Un bel avenir pour les technologies propres

MUNICH – Beaucoup d’observateurs sont à juste titre amenés à considérer qu’il en serait fini de l’essor des fameuses technologies propres. Ces deux dernières années, de nombreux indices boursiers relatifs à ces technologies ont en effet enregistré de faibles performances. En Europe, l’énergie solaire a subi un violent revers lorsque la Commission européen a décidé de supprimer progressivement les subventions aux énergies renouvelables d’ici 2017. Les installations de panneaux solaires ont diminué de près de 60 % en Allemagne pour l’année 2013, et de 70 % en Italie. Pendant ce temps au Royaume-Uni, moins de 30 % des accords initiaux de technologies propres soutenues par capital-risque étaient effectivement été financés.

En réalité, cette situation n’a rien de nouveau. Les convulsions du secteur des technologies propres ne sont en effet que les symptômes d’un cycle qui caractérise les technologies émergentes : enthousiasme effervescent, prévisions excessives, puis consolidation – finalement suivis par une stabilité et une reprise de la croissance. En effet, de récentes évolutions sous-jacentes indiquent une transformation beaucoup plus significative : les technologies propres deviennent aujourd’hui viables sur le plan commercial.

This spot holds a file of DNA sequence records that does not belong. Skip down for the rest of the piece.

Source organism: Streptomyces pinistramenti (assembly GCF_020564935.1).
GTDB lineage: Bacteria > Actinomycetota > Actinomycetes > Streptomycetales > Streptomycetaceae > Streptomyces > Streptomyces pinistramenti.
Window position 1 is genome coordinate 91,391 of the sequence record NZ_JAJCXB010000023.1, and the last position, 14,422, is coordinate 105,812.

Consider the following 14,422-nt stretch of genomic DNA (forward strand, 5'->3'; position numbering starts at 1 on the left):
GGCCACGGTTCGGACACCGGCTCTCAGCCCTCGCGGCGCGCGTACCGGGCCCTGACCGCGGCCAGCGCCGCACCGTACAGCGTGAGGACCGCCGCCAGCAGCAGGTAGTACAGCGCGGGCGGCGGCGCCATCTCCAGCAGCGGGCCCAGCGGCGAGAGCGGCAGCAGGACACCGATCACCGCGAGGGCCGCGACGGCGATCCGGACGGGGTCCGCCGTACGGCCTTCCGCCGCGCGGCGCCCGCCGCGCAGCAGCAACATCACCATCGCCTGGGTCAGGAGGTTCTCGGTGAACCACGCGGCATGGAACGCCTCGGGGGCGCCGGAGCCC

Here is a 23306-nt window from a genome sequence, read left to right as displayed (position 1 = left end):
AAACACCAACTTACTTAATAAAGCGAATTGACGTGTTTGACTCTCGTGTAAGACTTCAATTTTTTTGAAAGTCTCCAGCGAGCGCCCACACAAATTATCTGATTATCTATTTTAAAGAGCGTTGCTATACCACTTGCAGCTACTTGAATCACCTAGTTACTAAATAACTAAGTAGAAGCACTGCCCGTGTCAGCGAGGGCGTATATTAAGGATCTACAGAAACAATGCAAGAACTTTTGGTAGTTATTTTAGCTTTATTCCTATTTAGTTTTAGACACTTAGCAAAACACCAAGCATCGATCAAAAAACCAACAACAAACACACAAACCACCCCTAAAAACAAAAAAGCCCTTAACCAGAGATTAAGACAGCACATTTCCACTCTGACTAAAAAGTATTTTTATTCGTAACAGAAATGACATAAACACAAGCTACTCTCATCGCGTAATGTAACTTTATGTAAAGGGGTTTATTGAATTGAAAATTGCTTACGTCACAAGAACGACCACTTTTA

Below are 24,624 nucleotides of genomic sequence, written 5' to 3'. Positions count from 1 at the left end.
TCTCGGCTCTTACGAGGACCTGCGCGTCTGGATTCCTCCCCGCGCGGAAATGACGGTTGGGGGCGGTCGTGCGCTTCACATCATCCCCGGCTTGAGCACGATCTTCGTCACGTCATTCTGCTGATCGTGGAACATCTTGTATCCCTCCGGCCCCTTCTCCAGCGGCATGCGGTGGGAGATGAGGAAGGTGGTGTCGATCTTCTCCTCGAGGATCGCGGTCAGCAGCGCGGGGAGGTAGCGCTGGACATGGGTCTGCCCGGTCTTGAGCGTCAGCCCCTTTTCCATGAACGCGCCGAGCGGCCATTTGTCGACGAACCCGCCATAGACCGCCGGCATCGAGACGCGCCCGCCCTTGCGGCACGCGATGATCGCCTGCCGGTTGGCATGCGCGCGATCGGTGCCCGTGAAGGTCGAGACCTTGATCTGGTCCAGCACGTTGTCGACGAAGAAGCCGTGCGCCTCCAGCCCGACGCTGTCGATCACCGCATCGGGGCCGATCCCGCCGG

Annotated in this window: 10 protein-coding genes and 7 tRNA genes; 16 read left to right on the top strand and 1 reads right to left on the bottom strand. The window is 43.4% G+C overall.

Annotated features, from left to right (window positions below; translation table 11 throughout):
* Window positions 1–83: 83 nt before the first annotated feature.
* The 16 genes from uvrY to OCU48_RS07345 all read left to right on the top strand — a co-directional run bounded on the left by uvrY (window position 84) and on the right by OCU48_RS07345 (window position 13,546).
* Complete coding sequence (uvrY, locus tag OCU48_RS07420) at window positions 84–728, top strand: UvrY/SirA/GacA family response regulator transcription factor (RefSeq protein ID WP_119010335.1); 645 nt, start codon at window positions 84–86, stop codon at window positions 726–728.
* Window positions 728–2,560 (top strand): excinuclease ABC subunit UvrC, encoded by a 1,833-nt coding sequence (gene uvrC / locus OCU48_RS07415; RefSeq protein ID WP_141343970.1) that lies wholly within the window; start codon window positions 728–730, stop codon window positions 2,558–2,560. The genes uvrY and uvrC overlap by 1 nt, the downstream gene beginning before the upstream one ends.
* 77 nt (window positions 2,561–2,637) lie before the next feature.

La confiance dans l’avenir du secteur des technologies propres repose sur la nécessité d’élaborer des solutions durables au sein d’une planète accueillant une population sans cesse plus riche. Au cours des 20 prochaines années, le nombre de consommateurs de la classe moyenne devrait passer à quelque trois milliards d’individus, contre 1,8 milliards aujourd’hui. Les nouveaux modes de vie de ces consommateurs nécessiteront des ressources, et notamment de l’énergie.

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